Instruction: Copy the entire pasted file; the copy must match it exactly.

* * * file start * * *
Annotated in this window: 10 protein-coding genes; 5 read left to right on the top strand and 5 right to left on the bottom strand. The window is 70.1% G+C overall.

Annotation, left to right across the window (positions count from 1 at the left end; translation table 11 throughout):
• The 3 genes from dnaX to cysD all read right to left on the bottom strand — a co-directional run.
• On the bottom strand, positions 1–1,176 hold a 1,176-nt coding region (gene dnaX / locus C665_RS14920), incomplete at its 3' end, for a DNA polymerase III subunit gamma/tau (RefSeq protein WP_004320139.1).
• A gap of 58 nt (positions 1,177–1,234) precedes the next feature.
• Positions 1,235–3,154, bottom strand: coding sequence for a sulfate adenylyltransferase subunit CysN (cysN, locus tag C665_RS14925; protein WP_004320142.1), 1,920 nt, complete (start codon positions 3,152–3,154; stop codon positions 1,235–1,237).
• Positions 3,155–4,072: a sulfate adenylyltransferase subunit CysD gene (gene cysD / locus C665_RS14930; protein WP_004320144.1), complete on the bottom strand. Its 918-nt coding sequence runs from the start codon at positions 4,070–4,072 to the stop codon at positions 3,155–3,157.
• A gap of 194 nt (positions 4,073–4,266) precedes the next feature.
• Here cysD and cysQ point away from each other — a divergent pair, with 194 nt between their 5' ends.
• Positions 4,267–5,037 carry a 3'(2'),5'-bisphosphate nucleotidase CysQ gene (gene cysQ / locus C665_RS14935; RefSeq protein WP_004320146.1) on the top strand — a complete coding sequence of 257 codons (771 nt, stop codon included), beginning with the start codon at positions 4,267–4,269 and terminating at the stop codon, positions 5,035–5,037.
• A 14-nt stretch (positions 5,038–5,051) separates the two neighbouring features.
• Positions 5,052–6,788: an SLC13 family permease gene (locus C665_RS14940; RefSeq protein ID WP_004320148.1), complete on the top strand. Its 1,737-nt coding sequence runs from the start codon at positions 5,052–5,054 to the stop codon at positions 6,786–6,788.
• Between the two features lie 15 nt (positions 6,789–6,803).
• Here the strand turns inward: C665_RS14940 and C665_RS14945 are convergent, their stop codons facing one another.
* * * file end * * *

Annotated in this window: 10 protein-coding genes; 5 read left to right on the top strand and 5 right to left on the bottom strand. The window is 70.1% G+C overall.

Annotation, left to right across the window (positions count from 1 at the left end; translation table 11 throughout):
• The 3 genes from dnaX to cysD all read right to left on the bottom strand — a co-directional run.
• On the bottom strand, positions 1–1,176 hold a 1,176-nt coding region (gene dnaX / locus C665_RS14920), incomplete at its 3' end, for a DNA polymerase III subunit gamma/tau (RefSeq protein WP_004320139.1).
• A gap of 58 nt (positions 1,177–1,234) precedes the next feature.
• Positions 1,235–3,154, bottom strand: coding sequence for a sulfate adenylyltransferase subunit CysN (cysN, locus tag C665_RS14925; protein WP_004320142.1), 1,920 nt, complete (start codon positions 3,152–3,154; stop codon positions 1,235–1,237).
• Positions 3,155–4,072: a sulfate adenylyltransferase subunit CysD gene (gene cysD / locus C665_RS14930; protein WP_004320144.1), complete on the bottom strand. Its 918-nt coding sequence runs from the start codon at positions 4,070–4,072 to the stop codon at positions 3,155–3,157.
• A gap of 194 nt (positions 4,073–4,266) precedes the next feature.
• Here cysD and cysQ point away from each other — a divergent pair, with 194 nt between their 5' ends.
• Positions 4,267–5,037 carry a 3'(2'),5'-bisphosphate nucleotidase CysQ gene (gene cysQ / locus C665_RS14935; RefSeq protein WP_004320146.1) on the top strand — a complete coding sequence of 257 codons (771 nt, stop codon included), beginning with the start codon at positions 4,267–4,269 and terminating at the stop codon, positions 5,035–5,037.
• A 14-nt stretch (positions 5,038–5,051) separates the two neighbouring features.
• Positions 5,052–6,788: an SLC13 family permease gene (locus C665_RS14940; RefSeq protein ID WP_004320148.1), complete on the top strand. Its 1,737-nt coding sequence runs from the start codon at positions 5,052–5,054 to the stop codon at positions 6,786–6,788.
• Between the two features lie 15 nt (positions 6,789–6,803).
• Here the strand turns inward: C665_RS14940 and C665_RS14945 are convergent, their stop codons facing one another.